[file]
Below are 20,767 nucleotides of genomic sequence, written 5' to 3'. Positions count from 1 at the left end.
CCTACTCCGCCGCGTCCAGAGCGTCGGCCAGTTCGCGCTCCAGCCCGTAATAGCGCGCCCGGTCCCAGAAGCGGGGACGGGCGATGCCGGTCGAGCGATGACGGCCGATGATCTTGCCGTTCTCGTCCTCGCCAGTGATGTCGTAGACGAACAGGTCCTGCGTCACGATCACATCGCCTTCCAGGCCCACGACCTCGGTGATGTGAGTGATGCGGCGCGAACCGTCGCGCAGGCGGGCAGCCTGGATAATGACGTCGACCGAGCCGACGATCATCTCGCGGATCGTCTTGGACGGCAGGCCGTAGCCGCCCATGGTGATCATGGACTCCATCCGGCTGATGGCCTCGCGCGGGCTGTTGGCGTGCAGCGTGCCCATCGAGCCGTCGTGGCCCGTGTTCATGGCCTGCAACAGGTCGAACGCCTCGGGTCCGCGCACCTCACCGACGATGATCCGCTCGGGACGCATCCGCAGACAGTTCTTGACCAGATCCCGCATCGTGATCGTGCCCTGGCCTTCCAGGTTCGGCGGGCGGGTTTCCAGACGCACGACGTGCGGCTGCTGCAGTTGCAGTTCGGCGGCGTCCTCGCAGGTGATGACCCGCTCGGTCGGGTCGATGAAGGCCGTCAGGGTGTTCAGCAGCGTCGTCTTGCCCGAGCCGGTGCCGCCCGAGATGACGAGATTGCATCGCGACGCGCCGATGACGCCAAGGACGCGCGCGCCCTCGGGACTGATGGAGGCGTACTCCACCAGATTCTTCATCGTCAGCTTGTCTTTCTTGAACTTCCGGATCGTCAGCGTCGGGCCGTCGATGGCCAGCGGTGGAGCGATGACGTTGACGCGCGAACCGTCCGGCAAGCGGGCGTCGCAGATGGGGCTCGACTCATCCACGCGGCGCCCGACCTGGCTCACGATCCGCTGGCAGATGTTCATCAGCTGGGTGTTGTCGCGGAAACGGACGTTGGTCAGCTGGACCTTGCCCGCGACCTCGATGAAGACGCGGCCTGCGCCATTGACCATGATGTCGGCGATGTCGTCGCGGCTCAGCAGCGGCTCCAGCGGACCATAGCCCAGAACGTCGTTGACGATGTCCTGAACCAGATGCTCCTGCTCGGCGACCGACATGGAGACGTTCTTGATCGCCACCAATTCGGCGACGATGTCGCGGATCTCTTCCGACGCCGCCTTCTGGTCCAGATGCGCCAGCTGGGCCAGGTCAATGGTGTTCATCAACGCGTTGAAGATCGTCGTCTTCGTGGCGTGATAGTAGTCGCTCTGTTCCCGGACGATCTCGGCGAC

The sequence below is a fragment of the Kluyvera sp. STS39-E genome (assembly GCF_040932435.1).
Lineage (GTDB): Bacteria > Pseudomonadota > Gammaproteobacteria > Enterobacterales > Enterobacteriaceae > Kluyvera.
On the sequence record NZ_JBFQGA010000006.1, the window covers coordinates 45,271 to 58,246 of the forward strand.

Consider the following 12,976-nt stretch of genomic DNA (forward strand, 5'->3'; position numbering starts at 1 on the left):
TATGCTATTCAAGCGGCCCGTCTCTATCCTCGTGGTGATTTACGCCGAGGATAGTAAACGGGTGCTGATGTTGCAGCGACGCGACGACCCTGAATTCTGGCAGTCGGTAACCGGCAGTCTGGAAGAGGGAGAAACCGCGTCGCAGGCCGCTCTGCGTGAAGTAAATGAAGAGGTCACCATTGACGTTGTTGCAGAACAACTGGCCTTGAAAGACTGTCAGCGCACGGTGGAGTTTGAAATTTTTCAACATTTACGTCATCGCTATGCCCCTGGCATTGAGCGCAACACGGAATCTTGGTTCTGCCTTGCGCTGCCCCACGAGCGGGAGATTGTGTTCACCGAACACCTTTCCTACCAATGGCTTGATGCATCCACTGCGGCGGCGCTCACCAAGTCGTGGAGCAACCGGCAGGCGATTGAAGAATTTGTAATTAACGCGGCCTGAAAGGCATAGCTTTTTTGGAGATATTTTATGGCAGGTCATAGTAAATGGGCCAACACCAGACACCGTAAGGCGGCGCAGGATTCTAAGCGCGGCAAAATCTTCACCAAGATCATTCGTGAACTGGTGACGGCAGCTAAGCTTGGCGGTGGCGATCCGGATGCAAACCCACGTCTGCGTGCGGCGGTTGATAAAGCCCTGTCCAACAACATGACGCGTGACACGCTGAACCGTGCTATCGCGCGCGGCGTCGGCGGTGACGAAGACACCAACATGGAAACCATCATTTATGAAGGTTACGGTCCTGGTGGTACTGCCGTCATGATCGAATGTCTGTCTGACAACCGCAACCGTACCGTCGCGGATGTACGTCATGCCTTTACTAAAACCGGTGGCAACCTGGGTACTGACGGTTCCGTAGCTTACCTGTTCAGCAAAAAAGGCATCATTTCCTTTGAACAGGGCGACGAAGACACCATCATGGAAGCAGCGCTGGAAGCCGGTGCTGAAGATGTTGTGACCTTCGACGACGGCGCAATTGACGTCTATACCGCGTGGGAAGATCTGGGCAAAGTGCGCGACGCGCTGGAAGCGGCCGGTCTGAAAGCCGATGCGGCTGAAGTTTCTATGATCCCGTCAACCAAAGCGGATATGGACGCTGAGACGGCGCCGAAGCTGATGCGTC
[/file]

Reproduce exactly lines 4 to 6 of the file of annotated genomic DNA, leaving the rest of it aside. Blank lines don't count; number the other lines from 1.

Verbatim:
Lineage (GTDB): Bacteria > Pseudomonadota > Gammaproteobacteria > Enterobacterales > Enterobacteriaceae > Kluyvera.
On the sequence record NZ_JBFQGA010000006.1, the window covers coordinates 45,271 to 58,246 of the forward strand.

Consider the following 12,976-nt stretch of genomic DNA (forward strand, 5'->3'; position numbering starts at 1 on the left):